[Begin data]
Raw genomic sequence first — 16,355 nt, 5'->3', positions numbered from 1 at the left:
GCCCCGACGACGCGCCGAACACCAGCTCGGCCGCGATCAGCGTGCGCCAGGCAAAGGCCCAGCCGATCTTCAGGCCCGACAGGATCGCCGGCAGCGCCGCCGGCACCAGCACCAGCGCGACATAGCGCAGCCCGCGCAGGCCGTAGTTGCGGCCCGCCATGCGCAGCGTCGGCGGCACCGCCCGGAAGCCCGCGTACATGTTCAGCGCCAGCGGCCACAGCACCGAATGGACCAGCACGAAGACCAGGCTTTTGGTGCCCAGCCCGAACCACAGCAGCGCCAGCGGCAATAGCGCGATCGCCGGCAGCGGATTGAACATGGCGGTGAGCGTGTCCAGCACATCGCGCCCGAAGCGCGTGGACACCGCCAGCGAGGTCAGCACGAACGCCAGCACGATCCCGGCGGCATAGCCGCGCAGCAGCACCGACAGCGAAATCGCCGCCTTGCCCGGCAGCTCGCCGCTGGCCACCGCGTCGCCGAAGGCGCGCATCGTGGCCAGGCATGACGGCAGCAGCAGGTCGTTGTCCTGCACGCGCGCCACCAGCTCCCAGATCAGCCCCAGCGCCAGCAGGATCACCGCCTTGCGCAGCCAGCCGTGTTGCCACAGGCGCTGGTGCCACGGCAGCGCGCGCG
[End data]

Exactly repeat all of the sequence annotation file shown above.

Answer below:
Raw genomic sequence first — 16,355 nt, 5'->3', positions numbered from 1 at the left:
GCCCCGACGACGCGCCGAACACCAGCTCGGCCGCGATCAGCGTGCGCCAGGCAAAGGCCCAGCCGATCTTCAGGCCCGACAGGATCGCCGGCAGCGCCGCCGGCACCAGCACCAGCGCGACATAGCGCAGCCCGCGCAGGCCGTAGTTGCGGCCCGCCATGCGCAGCGTCGGCGGCACCGCCCGGAAGCCCGCGTACATGTTCAGCGCCAGCGGCCACAGCACCGAATGGACCAGCACGAAGACCAGGCTTTTGGTGCCCAGCCCGAACCACAGCAGCGCCAGCGGCAATAGCGCGATCGCCGGCAGCGGATTGAACATGGCGGTGAGCGTGTCCAGCACATCGCGCCCGAAGCGCGTGGACACCGCCAGCGAGGTCAGCACGAACGCCAGCACGATCCCGGCGGCATAGCCGCGCAGCAGCACCGACAGCGAAATCGCCGCCTTGCCCGGCAGCTCGCCGCTGGCCACCGCGTCGCCGAAGGCGCGCATCGTGGCCAGGCATGACGGCAGCAGCAGGTCGTTGTCCTGCACGCGCGCCACCAGCTCCCAGATCAGCCCCAGCGCCAGCAGGATCACCGCCTTGCGCAGCCAGCCGTGTTGCCACAGGCGCTGGTGCCACGGCAGCGCGCGCG